Definitely more radical views on modernity than the PPS had the radical left. It negated the idea of the struggle for independence entirely, as it was contrary to the processes of progress. Therefore, in the SDKPiL [Social Democracy of the Kingdom of Poland and Lithuania], two opinions on the struggle for independence were formulated. According to the more radical one, it was simply contrary to the goals of the proletariat. In a gentler approach, the emergence of an independent state as a transitional phase was acceptable (though it never became a political goal), as long as it would improve the living conditions of the proletariat.

The real goal of the Polish radical leftist was the emancipation of the working class through the cooperation of workers from all over Europe (controlled of course by communist activists), and not national emancipation. The way to implement this idea was to overthrow capitalism and, consequently, socialize the means and tools of production which were then to be taken over by the producers, namely the workers. This idea for modernity was extremely different from the nationalist one – its aim was to build a world without states and nations. The practical consequences of its implementation could be observed in communist Russia after 1917. In Poland, the reluctance to national states caused the former activists of the SDKPiL to establish the Provisional Revolutionary Committee, while entering Poland with the Red Army, with an aim to turn Poland to another Soviet republic. The views of Polish communists, or at least of a significant part of them, have not undergone substantial changes during the interwar period.

Finally, the third of the projects of radical socio-economic changes in Poland, competing with the national-democratic one, was the project, or rather a group of projects formulated by various peasant groups. Although they were significantly different, they had some common features. Above all, the improvement of the economic situation of the peasants was the centre point of their interest, therefore, to a large extent, they referred to class interests. All of them postulated large-scale agricultural reform, but it was difficult to find proposals on how to reduce agrarian overpopulation, or how to develop the remaining sectors of the economy, other than agriculture.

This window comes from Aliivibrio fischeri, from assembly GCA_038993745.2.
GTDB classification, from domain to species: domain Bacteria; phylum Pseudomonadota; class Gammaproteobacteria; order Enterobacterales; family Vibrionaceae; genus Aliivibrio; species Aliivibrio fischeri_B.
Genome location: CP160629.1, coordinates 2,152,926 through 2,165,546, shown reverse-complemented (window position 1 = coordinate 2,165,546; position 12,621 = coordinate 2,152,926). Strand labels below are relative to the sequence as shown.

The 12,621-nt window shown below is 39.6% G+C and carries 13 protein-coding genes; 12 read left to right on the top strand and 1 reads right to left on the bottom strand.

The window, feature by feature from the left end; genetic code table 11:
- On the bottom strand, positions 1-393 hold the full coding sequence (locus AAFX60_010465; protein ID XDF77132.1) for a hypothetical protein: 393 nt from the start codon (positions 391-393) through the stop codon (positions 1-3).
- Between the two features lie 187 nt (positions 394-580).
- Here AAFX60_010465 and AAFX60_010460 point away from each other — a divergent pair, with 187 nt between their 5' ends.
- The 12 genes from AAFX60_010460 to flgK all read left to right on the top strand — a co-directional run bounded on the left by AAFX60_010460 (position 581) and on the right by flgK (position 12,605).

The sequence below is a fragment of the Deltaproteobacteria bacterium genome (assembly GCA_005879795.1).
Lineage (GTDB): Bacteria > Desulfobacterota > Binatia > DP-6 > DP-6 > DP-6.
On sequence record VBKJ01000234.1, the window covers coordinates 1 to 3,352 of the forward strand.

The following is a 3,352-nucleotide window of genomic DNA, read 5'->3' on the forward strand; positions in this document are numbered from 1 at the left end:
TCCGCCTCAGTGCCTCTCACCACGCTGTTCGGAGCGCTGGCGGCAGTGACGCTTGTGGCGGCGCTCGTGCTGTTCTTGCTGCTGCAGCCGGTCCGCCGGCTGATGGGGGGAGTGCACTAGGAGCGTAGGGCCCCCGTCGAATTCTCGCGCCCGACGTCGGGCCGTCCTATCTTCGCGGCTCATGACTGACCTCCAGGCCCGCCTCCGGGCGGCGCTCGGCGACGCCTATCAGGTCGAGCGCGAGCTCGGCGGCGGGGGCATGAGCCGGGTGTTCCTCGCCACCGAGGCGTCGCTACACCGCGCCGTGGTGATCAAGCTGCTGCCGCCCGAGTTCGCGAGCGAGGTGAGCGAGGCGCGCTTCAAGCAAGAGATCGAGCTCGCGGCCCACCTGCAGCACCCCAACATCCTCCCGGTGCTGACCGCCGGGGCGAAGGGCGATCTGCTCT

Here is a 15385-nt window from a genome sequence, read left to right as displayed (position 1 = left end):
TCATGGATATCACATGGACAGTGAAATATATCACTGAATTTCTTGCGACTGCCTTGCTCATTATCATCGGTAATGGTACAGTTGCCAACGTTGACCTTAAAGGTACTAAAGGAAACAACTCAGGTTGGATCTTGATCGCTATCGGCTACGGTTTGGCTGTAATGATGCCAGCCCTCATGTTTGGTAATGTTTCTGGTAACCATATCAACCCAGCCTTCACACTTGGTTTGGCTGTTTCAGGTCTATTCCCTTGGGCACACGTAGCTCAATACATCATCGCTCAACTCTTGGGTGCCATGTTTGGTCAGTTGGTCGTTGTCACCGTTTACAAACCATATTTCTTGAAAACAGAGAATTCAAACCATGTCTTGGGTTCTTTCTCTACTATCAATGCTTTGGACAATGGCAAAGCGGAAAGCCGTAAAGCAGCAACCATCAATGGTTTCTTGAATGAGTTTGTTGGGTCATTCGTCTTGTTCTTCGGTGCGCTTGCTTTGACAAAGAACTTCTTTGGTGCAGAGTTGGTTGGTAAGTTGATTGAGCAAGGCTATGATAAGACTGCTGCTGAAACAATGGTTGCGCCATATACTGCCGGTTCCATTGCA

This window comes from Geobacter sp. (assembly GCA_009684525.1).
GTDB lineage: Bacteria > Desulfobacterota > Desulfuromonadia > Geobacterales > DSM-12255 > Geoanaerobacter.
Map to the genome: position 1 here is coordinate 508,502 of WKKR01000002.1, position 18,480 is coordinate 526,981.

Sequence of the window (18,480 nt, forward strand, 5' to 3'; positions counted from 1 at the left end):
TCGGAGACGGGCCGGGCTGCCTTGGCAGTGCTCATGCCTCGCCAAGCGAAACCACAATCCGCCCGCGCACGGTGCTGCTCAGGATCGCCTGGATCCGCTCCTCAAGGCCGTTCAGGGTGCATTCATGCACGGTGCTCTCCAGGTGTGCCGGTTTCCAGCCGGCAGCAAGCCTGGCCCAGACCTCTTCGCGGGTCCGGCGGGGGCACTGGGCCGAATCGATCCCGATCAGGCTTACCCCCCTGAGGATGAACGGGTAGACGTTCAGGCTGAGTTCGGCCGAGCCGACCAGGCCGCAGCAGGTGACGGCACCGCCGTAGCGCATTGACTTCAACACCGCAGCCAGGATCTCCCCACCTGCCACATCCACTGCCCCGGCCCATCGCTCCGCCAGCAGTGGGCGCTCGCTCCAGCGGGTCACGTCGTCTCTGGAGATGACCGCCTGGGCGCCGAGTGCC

From 1926, the Sanacja factions played a key role in the political system and in the process of formulating political ideas. For a long time, during the crisis, most of the Sanacja movement politicians presented rather liberal views on the economy. However, from the end of the 1920s, the movement of statists (and practitioners of economic policy – the state officials) revealed itself on the left wing of the Sanacja parties, namely the so-called First Economic Brigade [Pierwsza Brygada Gospodarcza] (PBG), with Stefan Starzyński. The Labour Government Program in Poland (1926), formulated by him, was one of the first systematic proposals for a policy of development induced by the state, articulated among the Sanacjaelites. In this programme, Starzyński promoted protectionist tools, as well as the introduction of state production control, further agricultural reform, and administrative actions directed at modernizing Poland. He also stressed the need for infrastructure investments, such as the construction of a seaport (Gdynia), or the Silesia-Baltic sea coast railway line. These concepts did not explicitly introduce statist ideas. Later, in the PBG concepts, an ever greater emphasis was put on statism, namely on the necessity of direct involvement of the state in economic activity, when market mechanisms and private entrepreneurship fail, without creating conditions for catching up rapidly with the West. With limited availability of private resources, it was statism and interventionism which were to be the means for economic development.